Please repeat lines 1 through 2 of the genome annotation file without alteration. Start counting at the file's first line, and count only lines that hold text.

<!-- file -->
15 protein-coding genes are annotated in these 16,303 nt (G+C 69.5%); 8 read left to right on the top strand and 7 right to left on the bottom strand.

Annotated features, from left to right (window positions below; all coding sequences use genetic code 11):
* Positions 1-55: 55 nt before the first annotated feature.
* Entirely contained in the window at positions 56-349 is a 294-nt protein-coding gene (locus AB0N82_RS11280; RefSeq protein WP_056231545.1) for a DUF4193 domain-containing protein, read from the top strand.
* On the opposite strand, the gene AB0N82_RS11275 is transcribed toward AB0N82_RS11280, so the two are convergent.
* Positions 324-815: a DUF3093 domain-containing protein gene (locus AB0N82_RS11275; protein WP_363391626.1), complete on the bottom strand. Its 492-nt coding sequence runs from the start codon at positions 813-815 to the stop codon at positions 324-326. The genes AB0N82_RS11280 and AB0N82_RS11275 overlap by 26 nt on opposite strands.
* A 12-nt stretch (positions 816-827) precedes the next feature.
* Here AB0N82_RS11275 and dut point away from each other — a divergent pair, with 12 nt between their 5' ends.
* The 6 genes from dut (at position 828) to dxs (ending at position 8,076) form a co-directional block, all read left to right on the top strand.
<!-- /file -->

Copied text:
15 protein-coding genes are annotated in these 16,303 nt (G+C 69.5%); 8 read left to right on the top strand and 7 right to left on the bottom strand.

Annotated features, from left to right (window positions below; all coding sequences use genetic code 11):